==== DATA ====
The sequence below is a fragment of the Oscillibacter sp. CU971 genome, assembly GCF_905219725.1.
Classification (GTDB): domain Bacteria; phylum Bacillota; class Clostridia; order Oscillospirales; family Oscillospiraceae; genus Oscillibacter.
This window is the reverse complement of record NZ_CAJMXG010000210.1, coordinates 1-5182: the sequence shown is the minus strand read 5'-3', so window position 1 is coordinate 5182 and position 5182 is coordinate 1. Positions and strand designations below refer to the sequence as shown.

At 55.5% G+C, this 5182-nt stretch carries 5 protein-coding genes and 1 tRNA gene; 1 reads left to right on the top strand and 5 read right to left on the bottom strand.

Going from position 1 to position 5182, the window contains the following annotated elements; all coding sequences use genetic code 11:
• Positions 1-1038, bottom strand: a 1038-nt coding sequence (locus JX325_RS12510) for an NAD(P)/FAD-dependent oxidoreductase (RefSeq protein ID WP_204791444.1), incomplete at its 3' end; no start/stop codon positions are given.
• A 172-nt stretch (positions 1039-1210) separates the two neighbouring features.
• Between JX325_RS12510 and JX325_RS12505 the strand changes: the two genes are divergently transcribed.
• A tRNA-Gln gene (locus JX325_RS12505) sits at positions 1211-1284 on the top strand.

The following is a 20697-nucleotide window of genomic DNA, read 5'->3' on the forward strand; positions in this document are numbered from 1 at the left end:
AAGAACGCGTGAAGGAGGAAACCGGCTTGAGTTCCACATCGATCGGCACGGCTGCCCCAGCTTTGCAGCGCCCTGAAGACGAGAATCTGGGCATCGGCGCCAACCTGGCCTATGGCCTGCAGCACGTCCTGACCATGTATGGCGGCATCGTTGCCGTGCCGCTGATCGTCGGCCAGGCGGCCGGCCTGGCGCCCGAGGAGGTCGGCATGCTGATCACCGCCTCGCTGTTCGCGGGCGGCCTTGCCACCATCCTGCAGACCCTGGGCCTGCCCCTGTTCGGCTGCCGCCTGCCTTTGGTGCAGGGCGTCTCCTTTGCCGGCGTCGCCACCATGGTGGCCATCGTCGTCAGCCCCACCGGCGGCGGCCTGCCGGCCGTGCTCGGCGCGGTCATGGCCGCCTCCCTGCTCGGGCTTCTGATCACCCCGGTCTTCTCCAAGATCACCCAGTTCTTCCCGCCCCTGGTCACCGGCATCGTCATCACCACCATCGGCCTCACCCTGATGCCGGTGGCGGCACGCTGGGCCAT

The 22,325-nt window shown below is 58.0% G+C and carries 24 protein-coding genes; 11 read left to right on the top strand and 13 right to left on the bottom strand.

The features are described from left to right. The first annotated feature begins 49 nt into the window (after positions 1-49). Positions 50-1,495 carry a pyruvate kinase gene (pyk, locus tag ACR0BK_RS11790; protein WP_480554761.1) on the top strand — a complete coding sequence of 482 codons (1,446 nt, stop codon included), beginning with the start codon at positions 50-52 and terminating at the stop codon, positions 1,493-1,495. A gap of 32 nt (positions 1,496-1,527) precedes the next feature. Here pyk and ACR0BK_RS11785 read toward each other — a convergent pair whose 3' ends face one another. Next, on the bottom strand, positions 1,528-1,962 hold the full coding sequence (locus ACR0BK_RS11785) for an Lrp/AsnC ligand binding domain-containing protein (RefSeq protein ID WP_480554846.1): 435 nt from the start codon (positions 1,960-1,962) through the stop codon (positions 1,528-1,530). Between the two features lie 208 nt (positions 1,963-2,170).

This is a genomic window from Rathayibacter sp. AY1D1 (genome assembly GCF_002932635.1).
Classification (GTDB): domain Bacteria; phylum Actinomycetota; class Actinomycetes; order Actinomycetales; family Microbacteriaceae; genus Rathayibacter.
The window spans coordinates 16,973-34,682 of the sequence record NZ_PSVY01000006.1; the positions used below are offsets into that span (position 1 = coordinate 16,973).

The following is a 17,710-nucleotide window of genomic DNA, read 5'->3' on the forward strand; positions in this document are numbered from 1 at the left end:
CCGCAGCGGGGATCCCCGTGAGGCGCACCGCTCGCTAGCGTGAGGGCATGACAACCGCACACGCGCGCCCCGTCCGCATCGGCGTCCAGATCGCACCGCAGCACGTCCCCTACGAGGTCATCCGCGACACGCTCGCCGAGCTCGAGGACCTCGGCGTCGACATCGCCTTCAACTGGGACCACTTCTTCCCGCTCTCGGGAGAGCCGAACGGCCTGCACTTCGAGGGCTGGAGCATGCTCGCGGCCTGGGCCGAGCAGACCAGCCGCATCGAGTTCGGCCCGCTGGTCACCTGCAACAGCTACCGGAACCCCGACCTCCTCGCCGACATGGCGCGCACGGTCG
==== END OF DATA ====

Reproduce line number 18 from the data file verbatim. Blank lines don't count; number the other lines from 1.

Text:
CCGCAGCGGGGATCCCCGTGAGGCGCACCGCTCGCTAGCGTGAGGGCATGACAACCGCACACGCGCGCCCCGTCCGCATCGGCGTCCAGATCGCACCGCAGCACGTCCCCTACGAGGTCATCCGCGACACGCTCGCCGAGCTCGAGGACCTCGGCGTCGACATCGCCTTCAACTGGGACCACTTCTTCCCGCTCTCGGGAGAGCCGAACGGCCTGCACTTCGAGGGCTGGAGCATGCTCGCGGCCTGGGCCGAGCAGACCAGCCGCATCGAGTTCGGCCCGCTGGTCACCTGCAACAGCTACCGGAACCCCGACCTCCTCGCCGACATGGCGCGCACGGTCG